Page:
Though I remain unconvinced to give up e-mail, digital newspapers or my beloved iPod, she did make me nostalgic for old school disk jockeys.
Among the changes wrought by the MP3 era is a near disappearance of the artful transition from one song to another.
These days, the word “segue” brings to mind the two-wheeled transportation of “Paul Blart Mall Cop” – not music.
But there was a time when the radio was a wonderful place of discovery and the hosts were spirit guides and alchemists.
“I am a DJ, I am what I play,” David Bowie once sang. “I’ve got believers.”
Once a guy named Joe Kelly on KOME-FM in San Jose, California laid the brooding harmonica opening of Springsteen’s “Thunder Road” atop the final notes of Meat Loaf’s “Bat of Hell,” and it made me want to go out and case the promised land.
Pandora, Slacker and Last.fm are fine at what they do, but they’re simply tools to find music.
They can’t make you feel it.
I miss that – but Bill Fitzhugh gives me hope.
Fitzhugh’s “All Hand Mixed Vinyl” show combines the passion of radio’s golden era with the skill of a great club DJ.
A typical set features Chicago’s “Southern California Purples” split down the middle, between it two versions of “I Am The Walrus,” and crowned with Todd Rundgren’s note for note recreation of “Strawberry Fields Forever.”
Every song is slip-cued and beat-mixed to perfection.
Last week’s half-hour featured a seamless transition of Zeppelin’s “Living Loving Maid” to Tull’s “Aqualung” to an obscure Grand Funk song, leading eventually to the commingling of the percussion sections of “Whole Lotta Love” and Chicago’s “I’m A Man.”
As Fitzhugh wove the two songs together multiple times, it was hard to tell where one ended and the other began.
Musically and thematically, it worked perfectly. Lyrics like “you need cooling/baby I’m not fooling,” and “I’m a man and I can’t help but love you so” are sentiments cut from the same cloth.
Fitzhugh’s been doing his thing for a couple of years now, once a week (with multiple replays) on the XM Deep Tracks satellite channel.
Considering that listening to “Abbey Road” on shuffle can turn me into a Luddite, it’s like a glass of cool water in the desert.
What else is cool this week?
Thursday: Eve 6, Pickle Barrel – It’s the sweet spot of ski season, which means my favorite winter place – the après-ski lodge – is bustling. Tonight, an LA-based alt-rock band that got its name from an X-Files episode carries on with two out of three original members, after splitting in 2004. They’re working on a new album, but expect to hear “Inside Out,” which went to number one on the modern rock charts in 1998.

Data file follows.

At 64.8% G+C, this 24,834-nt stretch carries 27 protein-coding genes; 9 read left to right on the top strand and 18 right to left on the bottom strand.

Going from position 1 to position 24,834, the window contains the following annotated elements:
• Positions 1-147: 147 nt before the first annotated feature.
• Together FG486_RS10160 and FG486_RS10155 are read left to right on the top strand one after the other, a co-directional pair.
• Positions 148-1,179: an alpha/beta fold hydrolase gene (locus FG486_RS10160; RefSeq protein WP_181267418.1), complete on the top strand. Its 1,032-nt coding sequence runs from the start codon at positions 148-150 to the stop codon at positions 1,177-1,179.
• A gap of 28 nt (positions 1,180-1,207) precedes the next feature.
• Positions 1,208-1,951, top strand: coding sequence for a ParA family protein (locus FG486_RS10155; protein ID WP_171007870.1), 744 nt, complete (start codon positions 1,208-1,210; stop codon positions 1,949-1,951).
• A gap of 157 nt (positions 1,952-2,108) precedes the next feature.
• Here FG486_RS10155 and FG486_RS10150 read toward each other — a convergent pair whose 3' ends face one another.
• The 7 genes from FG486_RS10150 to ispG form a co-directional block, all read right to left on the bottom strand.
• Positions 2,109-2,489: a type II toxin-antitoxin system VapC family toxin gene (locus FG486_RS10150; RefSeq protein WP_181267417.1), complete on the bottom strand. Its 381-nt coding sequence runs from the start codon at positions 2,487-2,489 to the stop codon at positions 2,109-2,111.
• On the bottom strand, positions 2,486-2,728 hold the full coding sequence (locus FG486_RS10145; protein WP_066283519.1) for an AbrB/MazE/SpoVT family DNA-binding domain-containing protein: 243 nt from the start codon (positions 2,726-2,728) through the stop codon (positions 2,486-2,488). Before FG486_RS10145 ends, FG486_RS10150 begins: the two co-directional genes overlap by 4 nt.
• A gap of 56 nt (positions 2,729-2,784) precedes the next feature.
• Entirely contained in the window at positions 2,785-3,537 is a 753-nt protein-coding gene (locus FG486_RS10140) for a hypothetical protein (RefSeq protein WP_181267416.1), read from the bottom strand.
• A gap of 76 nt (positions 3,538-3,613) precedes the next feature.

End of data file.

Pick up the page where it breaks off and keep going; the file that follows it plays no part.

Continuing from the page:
Friday: Mark Erelli, Boccelli’s – “Delivered” is far and away the best effort of Erelli’s career. From parenthood (“Once”) to the loss of his own parents (“Man of the Family”) to the dual comfort and frustration of unchanging routine (“Hope Dies Last”), no record in 2008 better exemplified what life is like today. You owe it to yourself to hear Mark play this beautiful, soul-affirming masterpiece (solo) tonight.
Saturday: Sensible Shoes Dance Party, Canoe Club – Once a month, this downtown restaurant clears away a few tables and indulges in decibels the way a chocoholic attacks dessert. Last time around, Tim Utt and Barbara Blaisdell’s soulful band attracted a good crowd to this late start (9 PM) party, and rocked their way through familiar songs and a few choice selections from a new record due later this spring. Big fun!
Sunday: Kris Delmhorst, Armadillo’s Burritos – This singer-songwriter began her last album (“Shotgun Singer”) with stripped-down solo takes, then called in her pals, including Peter Mulvey and husband Jeffrey Foucault, to flesh them out. The results wowed critics far and wide, and led to a lot of airplay on XM’s Loft station, which is an oasis for Americana fans. Armadillo’s, located in downtown Keene, presents folk shows monthly.
Monday: Open Mike, Bentley’s – This is the perfect Monday event. It’s full of surprises, just like the start of the week. Silas & Company helm the talent night, typically broken into 15 minute segments, and welcoming anyone with a guitar and the guts to perform in front of an audience. With the bevy of open mikes area-wide, there must be plenty fitting that description.
Tuesday: Singer and Jordan, Tip Top Café – Phil Singer and Laurianne Jordan play the kind of folk music that was in vogue before Dylan went electric. They sing about trains, love gone wrong and leaders in need of schooling, all of which pair well with anything on the menu at this fine White River Junction restaurant.